The Ritualizing of the Martial and Benevolent Side of Ravana in Two Annual Rituals at the Sri Devram Maha Viharaya in Pannipitiya, Sri Lanka

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Abstract

Within the context of Ravanisation—by which I mean the current revitalisation of Ravana among Sinhalese Buddhists in Sri Lanka—multiple conceptualizations of Ravana are constructed. This article concentrates on two different Ravana conceptualizations: Ravana as a warrior king and Ravana as a healer. At the Sri Devram Maha Viharaya, a recently constructed Buddhist complex in Colombo, Ravana has become the object of devotion. In addition to erecting a Ravana statue in a shrine of his own, two annual rituals for Ravana are organized by this temple. In these rituals we can clearly discern the two previously mentioned conceptualizations: the Ravana perahera (procession) mainly concentrates on Ravana’s martial side by exalting Ravana as warrior king, and in the maha Ravana nanumura mangalyaya, a ritual which focusses on healing, his benevolent side as a healer is stressed. These conceptualizations from the broader Ravana discourse are ritualized in iconography, attributes, and sacred substances. The focus on ritual invention in this article not only directs our attention to the creativity within the rituals but also to the wider context of these developments: the glorification of an ancient civilization as part of increased nationalistic sentiments and an increased assertiveness among the Sinhalese Buddhist majority in post-war Sri Lanka.
Original languageEnglish
Article number250
JournalReligions
Volume9
DOIs
Publication statusPublished - 21 Aug 2018

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Sri Lanka
Conceptualization
Buddhist
Warrior
Healers
Healing
Temple
Iconography
Shrines
Glorification
Devotion
Statue
Assertiveness
Invention
Creativity
Civilization
Revitalization
Sentiment
Discourse
Procession

Keywords

  • Ravana
  • Sri Lanka
  • Sinhalese Buddhist Majority
  • ritual creativity
  • healing
  • procession

Cite this

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title = "The Ritualizing of the Martial and Benevolent Side of Ravana in Two Annual Rituals at the Sri Devram Maha Viharaya in Pannipitiya, Sri Lanka",
abstract = "Within the context of Ravanisation—by which I mean the current revitalisation of Ravana among Sinhalese Buddhists in Sri Lanka—multiple conceptualizations of Ravana are constructed. This article concentrates on two different Ravana conceptualizations: Ravana as a warrior king and Ravana as a healer. At the Sri Devram Maha Viharaya, a recently constructed Buddhist complex in Colombo, Ravana has become the object of devotion. In addition to erecting a Ravana statue in a shrine of his own, two annual rituals for Ravana are organized by this temple. In these rituals we can clearly discern the two previously mentioned conceptualizations: the Ravana perahera (procession) mainly concentrates on Ravana’s martial side by exalting Ravana as warrior king, and in the maha Ravana nanumura mangalyaya, a ritual which focusses on healing, his benevolent side as a healer is stressed. These conceptualizations from the broader Ravana discourse are ritualized in iconography, attributes, and sacred substances. The focus on ritual invention in this article not only directs our attention to the creativity within the rituals but also to the wider context of these developments: the glorification of an ancient civilization as part of increased nationalistic sentiments and an increased assertiveness among the Sinhalese Buddhist majority in post-war Sri Lanka.",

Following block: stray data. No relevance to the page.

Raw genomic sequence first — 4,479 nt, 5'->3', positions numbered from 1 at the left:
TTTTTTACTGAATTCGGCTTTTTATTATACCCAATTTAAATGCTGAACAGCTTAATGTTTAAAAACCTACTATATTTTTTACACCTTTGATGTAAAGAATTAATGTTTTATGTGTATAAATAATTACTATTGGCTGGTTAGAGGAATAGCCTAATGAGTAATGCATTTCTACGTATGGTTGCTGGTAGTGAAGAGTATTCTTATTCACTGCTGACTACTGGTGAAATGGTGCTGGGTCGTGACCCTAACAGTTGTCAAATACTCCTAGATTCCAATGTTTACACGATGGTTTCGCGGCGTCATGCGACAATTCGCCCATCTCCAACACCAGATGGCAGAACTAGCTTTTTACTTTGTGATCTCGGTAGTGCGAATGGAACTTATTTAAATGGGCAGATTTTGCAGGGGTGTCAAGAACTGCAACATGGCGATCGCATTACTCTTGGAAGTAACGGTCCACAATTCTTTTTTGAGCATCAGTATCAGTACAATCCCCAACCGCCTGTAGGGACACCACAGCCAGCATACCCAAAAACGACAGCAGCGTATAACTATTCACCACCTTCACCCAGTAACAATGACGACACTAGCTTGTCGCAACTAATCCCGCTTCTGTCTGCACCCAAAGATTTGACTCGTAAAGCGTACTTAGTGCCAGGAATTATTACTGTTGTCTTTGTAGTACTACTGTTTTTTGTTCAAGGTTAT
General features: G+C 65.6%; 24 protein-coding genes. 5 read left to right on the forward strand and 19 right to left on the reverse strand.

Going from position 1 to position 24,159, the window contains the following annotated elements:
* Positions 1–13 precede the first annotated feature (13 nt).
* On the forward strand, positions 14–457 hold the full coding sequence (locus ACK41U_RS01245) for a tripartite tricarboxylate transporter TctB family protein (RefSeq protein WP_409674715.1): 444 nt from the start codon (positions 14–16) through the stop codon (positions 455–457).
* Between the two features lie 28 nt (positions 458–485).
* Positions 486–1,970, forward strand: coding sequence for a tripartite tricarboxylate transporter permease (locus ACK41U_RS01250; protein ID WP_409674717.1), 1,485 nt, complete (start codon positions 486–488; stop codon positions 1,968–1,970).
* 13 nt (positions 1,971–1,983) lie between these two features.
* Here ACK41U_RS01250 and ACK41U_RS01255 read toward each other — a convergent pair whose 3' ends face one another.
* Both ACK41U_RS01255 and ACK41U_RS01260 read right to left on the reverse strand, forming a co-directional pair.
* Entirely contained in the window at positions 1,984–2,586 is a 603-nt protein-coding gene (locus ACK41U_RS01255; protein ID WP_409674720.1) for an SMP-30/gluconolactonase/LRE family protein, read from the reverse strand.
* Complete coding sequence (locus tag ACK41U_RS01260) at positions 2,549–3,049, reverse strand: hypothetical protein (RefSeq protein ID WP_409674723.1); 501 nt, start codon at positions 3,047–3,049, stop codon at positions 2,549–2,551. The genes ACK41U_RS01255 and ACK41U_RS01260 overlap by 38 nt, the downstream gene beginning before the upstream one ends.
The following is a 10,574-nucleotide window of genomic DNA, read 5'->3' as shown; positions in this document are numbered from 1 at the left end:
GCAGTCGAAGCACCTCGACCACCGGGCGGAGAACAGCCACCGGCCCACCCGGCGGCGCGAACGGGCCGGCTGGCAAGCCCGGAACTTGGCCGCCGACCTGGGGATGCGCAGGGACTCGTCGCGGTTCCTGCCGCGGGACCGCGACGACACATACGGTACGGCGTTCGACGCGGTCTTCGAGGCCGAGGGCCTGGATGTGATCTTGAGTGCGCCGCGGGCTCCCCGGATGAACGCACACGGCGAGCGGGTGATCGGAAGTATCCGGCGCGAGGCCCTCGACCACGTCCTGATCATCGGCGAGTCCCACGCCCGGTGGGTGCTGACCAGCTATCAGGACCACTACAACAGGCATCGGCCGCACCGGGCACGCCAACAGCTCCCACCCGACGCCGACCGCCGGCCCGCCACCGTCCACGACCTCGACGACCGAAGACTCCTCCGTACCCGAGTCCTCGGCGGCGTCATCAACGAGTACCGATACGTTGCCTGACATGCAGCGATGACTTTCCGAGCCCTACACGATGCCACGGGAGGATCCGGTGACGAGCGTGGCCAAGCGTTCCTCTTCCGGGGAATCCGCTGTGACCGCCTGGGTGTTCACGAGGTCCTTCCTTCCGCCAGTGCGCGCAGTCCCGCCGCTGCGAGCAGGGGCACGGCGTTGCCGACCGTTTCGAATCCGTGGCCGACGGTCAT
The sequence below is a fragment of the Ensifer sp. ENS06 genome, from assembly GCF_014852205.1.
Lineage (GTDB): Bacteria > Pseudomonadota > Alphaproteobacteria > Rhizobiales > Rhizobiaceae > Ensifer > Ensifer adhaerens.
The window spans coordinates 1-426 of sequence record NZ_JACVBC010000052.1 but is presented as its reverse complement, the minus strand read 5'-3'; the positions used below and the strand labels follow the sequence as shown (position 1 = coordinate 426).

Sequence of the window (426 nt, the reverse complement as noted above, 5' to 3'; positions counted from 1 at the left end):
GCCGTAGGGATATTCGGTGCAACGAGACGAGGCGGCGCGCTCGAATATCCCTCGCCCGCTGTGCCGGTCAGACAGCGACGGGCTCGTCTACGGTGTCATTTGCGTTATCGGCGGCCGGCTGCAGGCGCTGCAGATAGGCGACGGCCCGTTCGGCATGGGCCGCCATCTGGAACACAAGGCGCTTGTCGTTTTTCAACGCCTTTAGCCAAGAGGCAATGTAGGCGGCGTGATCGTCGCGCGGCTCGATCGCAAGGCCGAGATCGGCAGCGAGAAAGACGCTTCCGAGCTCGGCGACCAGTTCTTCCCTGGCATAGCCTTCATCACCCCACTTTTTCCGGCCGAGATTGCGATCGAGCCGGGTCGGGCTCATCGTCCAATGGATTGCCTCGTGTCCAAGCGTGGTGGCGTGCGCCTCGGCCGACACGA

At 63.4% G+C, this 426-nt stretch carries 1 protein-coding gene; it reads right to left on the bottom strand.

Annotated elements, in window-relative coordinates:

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AB - Within the context of Ravanisation—by which I mean the current revitalisation of Ravana among Sinhalese Buddhists in Sri Lanka—multiple conceptualizations of Ravana are constructed. This article concentrates on two different Ravana conceptualizations: Ravana as a warrior king and Ravana as a healer. At the Sri Devram Maha Viharaya, a recently constructed Buddhist complex in Colombo, Ravana has become the object of devotion. In addition to erecting a Ravana statue in a shrine of his own, two annual rituals for Ravana are organized by this temple. In these rituals we can clearly discern the two previously mentioned conceptualizations: the Ravana perahera (procession) mainly concentrates on Ravana’s martial side by exalting Ravana as warrior king, and in the maha Ravana nanumura mangalyaya, a ritual which focusses on healing, his benevolent side as a healer is stressed. These conceptualizations from the broader Ravana discourse are ritualized in iconography, attributes, and sacred substances. The focus on ritual invention in this article not only directs our attention to the creativity within the rituals but also to the wider context of these developments: the glorification of an ancient civilization as part of increased nationalistic sentiments and an increased assertiveness among the Sinhalese Buddhist majority in post-war Sri Lanka.

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